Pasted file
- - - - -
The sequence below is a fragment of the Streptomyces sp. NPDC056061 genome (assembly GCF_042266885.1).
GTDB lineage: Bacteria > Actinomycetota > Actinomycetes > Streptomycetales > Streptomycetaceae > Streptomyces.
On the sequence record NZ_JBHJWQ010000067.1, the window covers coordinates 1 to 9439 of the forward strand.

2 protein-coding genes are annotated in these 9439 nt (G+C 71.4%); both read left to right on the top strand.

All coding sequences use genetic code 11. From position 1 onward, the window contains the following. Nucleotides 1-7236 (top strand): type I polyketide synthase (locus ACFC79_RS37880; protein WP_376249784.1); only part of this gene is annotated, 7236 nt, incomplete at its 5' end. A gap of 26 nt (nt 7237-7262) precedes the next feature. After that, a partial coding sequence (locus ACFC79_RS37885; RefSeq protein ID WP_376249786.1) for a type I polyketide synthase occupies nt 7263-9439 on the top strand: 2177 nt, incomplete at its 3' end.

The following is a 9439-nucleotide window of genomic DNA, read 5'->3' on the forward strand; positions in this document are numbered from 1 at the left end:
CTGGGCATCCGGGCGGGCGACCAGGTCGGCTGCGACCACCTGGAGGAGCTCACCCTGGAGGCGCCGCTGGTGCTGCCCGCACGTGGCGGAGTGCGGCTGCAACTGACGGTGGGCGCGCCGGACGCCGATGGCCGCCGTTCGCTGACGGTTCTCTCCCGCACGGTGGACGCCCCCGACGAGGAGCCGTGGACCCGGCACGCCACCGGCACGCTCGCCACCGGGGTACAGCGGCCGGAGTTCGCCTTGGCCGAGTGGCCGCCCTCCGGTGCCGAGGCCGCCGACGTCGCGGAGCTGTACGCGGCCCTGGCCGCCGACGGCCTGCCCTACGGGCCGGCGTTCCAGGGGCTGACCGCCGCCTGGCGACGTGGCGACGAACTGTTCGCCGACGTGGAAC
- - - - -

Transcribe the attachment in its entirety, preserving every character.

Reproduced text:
The sequence below is a fragment of the Streptomyces sp. NPDC056061 genome (assembly GCF_042266885.1).
GTDB lineage: Bacteria > Actinomycetota > Actinomycetes > Streptomycetales > Streptomycetaceae > Streptomyces.
On the sequence record NZ_JBHJWQ010000067.1, the window covers coordinates 1 to 9439 of the forward strand.

2 protein-coding genes are annotated in these 9439 nt (G+C 71.4%); both read left to right on the top strand.

All coding sequences use genetic code 11. From position 1 onward, the window contains the following. Nucleotides 1-7236 (top strand): type I polyketide synthase (locus ACFC79_RS37880; protein WP_376249784.1); only part of this gene is annotated, 7236 nt, incomplete at its 5' end. A gap of 26 nt (nt 7237-7262) precedes the next feature. After that, a partial coding sequence (locus ACFC79_RS37885; RefSeq protein ID WP_376249786.1) for a type I polyketide synthase occupies nt 7263-9439 on the top strand: 2177 nt, incomplete at its 3' end.

The following is a 9439-nucleotide window of genomic DNA, read 5'->3' on the forward strand; positions in this document are numbered from 1 at the left end:
CTGGGCATCCGGGCGGGCGACCAGGTCGGCTGCGACCACCTGGAGGAGCTCACCCTGGAGGCGCCGCTGGTGCTGCCCGCACGTGGCGGAGTGCGGCTGCAACTGACGGTGGGCGCGCCGGACGCCGATGGCCGCCGTTCGCTGACGGTTCTCTCCCGCACGGTGGACGCCCCCGACGAGGAGCCGTGGACCCGGCACGCCACCGGCACGCTCGCCACCGGGGTACAGCGGCCGGAGTTCGCCTTGGCCGAGTGGCCGCCCTCCGGTGCCGAGGCCGCCGACGTCGCGGAGCTGTACGCGGCCCTGGCCGCCGACGGCCTGCCCTACGGGCCGGCGTTCCAGGGGCTGACCGCCGCCTGGCGACGTGGCGACGAACTGTTCGCCGACGTGGAAC